• The use of a switchblade in a crime or possession of a switchblade in areas or buildings that prohibit switchblades can still lead to an arrest.

A variety of benefits to lifting the ban on single-hand operated knives in Illinois include, but are not limited to:

• Cutting seatbelts or restrictive clothing quickly and efficiently by first responders in emergency situations.
• Job creation through new manufacturing opportunities of spring-assisted knives.
• Opportunity for efficiencies among storage, packing, and shipping operations a well as other industries in which employees use a knife to expedite their duties.

At the present time, the law still prohibits possession and use of switchblade knives, and law enforcement officials may continue enforcing the ban until the governor signs the new bill. It would be best to refrain from owning, possessing, or using a switchblade to avoid facing charges of unlawful use of a weapon.

Seek the Counsel of an Experienced Joliet Weapons Attorney

When faced with criminal charges, make finding knowledgeable and experienced representation your first priority. Rely on a Will County weapons violation lawyer who knows the laws and will prepare your case with meticulous care. The Law Office of Jack L. Zaremba uses a wealth of experience to ready a defense aimed at protecting your rights.

DUI Suspension in Illinois? Are You Eligible for the MDDP?

joliet DUI MDDP Permit Attorney

Over the last few months, several posts on this blog have talked about different ways in which you could have your driving privileges suspended in the state of Illinois—most of them related to driving under the influence (DUI) . Make no mistake about it; a license suspension is always a serious matter. But, did you know that you could possibly be permitted to drive even if your license has been suspended? Not every driver will qualify, but if you are eligible, the state’s Monitoring Device Driving Permit (MDDP) program could get you back on the road sooner than you may have thought possible.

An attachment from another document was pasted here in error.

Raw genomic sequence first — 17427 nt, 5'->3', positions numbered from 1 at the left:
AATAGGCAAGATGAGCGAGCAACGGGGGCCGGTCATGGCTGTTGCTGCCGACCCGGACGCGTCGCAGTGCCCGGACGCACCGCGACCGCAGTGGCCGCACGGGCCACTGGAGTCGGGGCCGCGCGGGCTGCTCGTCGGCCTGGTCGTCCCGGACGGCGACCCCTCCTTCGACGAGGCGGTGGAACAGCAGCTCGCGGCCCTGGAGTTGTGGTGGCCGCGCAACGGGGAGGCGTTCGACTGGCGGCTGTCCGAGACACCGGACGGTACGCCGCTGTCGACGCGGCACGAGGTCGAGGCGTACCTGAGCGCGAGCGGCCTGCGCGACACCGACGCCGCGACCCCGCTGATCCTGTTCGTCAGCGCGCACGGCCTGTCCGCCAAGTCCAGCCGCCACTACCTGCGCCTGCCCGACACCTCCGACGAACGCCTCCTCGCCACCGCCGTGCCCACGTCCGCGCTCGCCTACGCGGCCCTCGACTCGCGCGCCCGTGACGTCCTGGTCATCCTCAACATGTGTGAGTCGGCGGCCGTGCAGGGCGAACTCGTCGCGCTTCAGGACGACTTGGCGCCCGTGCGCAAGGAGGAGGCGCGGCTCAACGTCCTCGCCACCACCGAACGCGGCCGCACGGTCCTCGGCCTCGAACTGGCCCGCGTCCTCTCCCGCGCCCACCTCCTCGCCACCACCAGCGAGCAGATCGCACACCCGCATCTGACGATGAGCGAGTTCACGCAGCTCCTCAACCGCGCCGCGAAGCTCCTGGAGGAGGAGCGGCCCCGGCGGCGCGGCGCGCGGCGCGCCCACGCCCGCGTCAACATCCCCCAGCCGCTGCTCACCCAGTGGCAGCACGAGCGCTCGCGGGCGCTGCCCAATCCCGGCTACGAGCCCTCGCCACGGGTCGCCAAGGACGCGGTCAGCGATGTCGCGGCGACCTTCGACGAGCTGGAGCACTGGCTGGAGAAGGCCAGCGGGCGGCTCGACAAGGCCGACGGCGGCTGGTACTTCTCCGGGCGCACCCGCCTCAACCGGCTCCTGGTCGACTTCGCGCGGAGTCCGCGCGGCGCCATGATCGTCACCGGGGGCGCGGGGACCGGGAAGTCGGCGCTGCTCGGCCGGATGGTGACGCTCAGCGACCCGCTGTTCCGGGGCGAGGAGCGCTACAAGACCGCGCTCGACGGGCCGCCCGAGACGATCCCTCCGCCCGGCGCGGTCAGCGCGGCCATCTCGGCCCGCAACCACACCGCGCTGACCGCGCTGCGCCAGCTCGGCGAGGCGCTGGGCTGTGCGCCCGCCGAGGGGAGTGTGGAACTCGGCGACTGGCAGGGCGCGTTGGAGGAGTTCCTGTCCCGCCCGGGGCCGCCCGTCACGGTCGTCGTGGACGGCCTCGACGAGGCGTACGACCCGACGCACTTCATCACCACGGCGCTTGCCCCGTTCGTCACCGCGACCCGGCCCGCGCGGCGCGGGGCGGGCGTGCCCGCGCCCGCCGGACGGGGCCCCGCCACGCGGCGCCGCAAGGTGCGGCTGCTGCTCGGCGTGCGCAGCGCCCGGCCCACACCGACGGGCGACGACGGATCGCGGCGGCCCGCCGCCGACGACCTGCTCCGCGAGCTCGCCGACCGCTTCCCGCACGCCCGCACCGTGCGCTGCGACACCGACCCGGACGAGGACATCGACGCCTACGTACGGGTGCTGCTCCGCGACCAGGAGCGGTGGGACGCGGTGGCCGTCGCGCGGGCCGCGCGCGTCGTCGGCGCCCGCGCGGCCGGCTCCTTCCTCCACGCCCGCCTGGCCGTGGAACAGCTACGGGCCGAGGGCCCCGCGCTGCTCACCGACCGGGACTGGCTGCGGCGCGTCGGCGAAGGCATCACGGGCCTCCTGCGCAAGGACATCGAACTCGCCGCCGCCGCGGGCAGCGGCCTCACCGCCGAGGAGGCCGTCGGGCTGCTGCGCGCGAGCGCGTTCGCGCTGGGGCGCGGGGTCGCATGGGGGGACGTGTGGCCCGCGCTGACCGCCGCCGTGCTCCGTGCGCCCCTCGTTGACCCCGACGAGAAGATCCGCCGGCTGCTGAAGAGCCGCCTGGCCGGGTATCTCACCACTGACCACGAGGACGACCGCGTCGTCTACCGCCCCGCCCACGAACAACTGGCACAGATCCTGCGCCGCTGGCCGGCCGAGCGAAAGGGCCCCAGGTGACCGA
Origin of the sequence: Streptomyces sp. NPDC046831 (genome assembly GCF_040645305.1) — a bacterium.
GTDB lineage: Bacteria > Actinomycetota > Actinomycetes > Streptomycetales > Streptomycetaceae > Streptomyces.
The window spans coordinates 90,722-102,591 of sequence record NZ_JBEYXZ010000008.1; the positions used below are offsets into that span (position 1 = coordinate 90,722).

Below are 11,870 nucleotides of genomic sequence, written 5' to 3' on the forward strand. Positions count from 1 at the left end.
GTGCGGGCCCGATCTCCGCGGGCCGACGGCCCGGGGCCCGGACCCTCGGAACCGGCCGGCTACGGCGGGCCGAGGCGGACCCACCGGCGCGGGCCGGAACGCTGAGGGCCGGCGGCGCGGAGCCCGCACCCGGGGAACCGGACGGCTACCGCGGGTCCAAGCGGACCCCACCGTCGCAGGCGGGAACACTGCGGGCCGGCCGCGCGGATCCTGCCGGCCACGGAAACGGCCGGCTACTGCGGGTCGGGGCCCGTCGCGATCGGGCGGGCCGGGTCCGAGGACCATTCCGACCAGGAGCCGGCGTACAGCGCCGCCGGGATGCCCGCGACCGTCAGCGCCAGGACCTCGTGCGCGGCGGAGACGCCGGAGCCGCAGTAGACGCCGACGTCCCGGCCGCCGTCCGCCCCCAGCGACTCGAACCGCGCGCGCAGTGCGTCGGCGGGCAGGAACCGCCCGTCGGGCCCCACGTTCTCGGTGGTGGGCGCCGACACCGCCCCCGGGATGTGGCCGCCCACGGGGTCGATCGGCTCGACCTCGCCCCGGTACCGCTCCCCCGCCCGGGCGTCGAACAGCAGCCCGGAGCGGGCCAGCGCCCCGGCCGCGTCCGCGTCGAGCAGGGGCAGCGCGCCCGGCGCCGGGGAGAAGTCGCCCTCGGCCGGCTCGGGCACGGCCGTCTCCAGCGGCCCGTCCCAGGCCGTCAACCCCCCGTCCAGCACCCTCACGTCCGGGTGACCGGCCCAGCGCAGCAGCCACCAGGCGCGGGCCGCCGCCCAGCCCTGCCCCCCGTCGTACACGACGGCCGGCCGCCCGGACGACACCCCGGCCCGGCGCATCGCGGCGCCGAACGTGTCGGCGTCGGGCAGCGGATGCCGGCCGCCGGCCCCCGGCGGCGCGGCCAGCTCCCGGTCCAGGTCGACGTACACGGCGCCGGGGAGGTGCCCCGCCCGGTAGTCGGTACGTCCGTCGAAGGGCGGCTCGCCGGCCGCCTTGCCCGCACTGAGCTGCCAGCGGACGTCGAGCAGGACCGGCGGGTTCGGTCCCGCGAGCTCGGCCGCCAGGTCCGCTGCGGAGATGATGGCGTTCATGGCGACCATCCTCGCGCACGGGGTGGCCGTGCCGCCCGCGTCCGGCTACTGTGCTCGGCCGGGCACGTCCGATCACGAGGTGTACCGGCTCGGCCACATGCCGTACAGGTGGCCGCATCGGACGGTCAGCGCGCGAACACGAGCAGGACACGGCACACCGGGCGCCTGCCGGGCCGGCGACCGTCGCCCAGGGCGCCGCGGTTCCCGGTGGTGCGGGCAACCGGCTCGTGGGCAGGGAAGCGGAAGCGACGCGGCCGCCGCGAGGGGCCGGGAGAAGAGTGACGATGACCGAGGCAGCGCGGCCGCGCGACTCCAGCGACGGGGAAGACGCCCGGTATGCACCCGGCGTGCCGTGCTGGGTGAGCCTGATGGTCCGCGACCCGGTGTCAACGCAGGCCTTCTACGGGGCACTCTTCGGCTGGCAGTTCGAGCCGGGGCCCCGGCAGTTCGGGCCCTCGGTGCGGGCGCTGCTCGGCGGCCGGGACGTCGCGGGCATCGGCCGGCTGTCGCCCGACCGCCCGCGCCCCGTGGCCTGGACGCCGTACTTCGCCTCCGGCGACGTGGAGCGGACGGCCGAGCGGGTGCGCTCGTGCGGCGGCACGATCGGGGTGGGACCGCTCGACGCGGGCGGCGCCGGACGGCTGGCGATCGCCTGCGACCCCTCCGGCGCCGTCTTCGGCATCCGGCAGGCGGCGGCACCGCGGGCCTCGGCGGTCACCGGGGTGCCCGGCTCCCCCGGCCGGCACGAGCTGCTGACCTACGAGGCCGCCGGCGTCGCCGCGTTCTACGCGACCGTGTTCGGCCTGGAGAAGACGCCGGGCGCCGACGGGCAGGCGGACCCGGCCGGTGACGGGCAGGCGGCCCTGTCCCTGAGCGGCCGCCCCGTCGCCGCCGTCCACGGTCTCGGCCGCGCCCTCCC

Why the Program Exists

Prior to 2009, a person whose license had been suspended as the result of his or her first DUI conviction or a failed blood-alcohol content (BAC) test could apply for a judicial driving permit. He or she needed to prove that the suspension imposed an undue hardship on his or her life, and approval was left to the discretion of officials from the office of the Secretary of State.

In 2009, however, the Illinois legislature recognized that the goal regarding for first-time offenders should be to prevent future occurrences of DUI. As a result, lawmakers created the MDDP to allow suspended drivers to drive with a breath-alcohol ignition interlock device (BAIID) installed on their vehicles. The law specified that if a driver met all of the statutory criteria, no discretion was necessary. He or she would be approved for the program. The MDDP program has been expanded since it began, but it still operates in much the same way today.

Qualifications

Most first-time offenders—for a DUI conviction or a failed or refused BAC test—are automatically enrolled in the MDDP program when their suspension is processed by the Secretary of State’s office. Only certain drivers are not eligible, including those:

• Under the age of 18;
• Previously convicted of aggravated DUI involving death or reckless homicide;
• Whose driving privileges are otherwise invalid; and
• Those whose DUI arrest involved death or great bodily harm.

Program participants must agree to install the BAIID on their vehicles and are responsible for all associated costs. Employment-based waivers may also be granted for drivers whose jobs require them to drive employer-owned vehicles without a BAIID during work hours. It is also important to note that the holder of a commercial driver’s license may be eligible to receive an MDDP, but only for use in a non-commercial vehicle.

If you choose not to participate in the MDDP program, you are not permitted to drive at all during your suspension. Penalties for driving with a suspended license include a minimum of 30 days in jail or 300 hours of community service and could result in imprisonment for up to three years.

Get Help Today

To learn more about driving relief programs in Illinois, contact an experienced Joliet criminal defense attorney . We will help you explore your options and find the solution that works best for your situation. Schedule your free initial consultation today.